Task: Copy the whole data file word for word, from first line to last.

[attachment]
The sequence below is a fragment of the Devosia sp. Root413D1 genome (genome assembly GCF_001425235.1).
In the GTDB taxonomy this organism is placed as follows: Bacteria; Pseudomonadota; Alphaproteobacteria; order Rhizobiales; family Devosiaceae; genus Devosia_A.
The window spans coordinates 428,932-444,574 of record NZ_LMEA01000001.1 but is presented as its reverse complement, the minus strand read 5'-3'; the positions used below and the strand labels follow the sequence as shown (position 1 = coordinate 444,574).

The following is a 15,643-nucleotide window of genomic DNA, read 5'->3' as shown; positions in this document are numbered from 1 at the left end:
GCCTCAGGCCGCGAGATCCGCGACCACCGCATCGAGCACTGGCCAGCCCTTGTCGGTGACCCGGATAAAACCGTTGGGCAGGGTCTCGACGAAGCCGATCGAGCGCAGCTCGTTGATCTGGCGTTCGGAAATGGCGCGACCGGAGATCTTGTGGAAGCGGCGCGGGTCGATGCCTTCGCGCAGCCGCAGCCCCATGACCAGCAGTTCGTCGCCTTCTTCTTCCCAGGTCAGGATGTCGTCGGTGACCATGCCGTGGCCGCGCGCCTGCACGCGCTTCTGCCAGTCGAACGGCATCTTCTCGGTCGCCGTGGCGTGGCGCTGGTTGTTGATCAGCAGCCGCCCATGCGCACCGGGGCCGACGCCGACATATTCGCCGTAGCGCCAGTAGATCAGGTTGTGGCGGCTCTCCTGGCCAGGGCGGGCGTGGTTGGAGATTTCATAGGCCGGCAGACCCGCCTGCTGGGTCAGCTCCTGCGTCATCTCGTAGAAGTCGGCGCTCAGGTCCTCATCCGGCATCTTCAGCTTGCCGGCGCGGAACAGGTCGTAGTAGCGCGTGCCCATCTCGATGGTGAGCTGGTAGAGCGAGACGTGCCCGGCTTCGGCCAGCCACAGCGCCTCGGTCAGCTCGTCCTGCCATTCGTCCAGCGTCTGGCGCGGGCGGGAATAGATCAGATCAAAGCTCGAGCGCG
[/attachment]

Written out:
The sequence below is a fragment of the Devosia sp. Root413D1 genome (genome assembly GCF_001425235.1).
In the GTDB taxonomy this organism is placed as follows: Bacteria; Pseudomonadota; Alphaproteobacteria; order Rhizobiales; family Devosiaceae; genus Devosia_A.
The window spans coordinates 428,932-444,574 of record NZ_LMEA01000001.1 but is presented as its reverse complement, the minus strand read 5'-3'; the positions used below and the strand labels follow the sequence as shown (position 1 = coordinate 444,574).

The following is a 15,643-nucleotide window of genomic DNA, read 5'->3' as shown; positions in this document are numbered from 1 at the left end:
GCCTCAGGCCGCGAGATCCGCGACCACCGCATCGAGCACTGGCCAGCCCTTGTCGGTGACCCGGATAAAACCGTTGGGCAGGGTCTCGACGAAGCCGATCGAGCGCAGCTCGTTGATCTGGCGTTCGGAAATGGCGCGACCGGAGATCTTGTGGAAGCGGCGCGGGTCGATGCCTTCGCGCAGCCGCAGCCCCATGACCAGCAGTTCGTCGCCTTCTTCTTCCCAGGTCAGGATGTCGTCGGTGACCATGCCGTGGCCGCGCGCCTGCACGCGCTTCTGCCAGTCGAACGGCATCTTCTCGGTCGCCGTGGCGTGGCGCTGGTTGTTGATCAGCAGCCGCCCATGCGCACCGGGGCCGACGCCGACATATTCGCCGTAGCGCCAGTAGATCAGGTTGTGGCGGCTCTCCTGGCCAGGGCGGGCGTGGTTGGAGATTTCATAGGCCGGCAGACCCGCCTGCTGGGTCAGCTCCTGCGTCATCTCGTAGAAGTCGGCGCTCAGGTCCTCATCCGGCATCTTCAGCTTGCCGGCGCGGAACAGGTCGTAGTAGCGCGTGCCCATCTCGATGGTGAGCTGGTAGAGCGAGACGTGCCCGGCTTCGGCCAGCCACAGCGCCTCGGTCAGCTCGTCCTGCCATTCGTCCAGCGTCTGGCGCGGGCGGGAATAGATCAGATCAAAGCTCGAGCGCG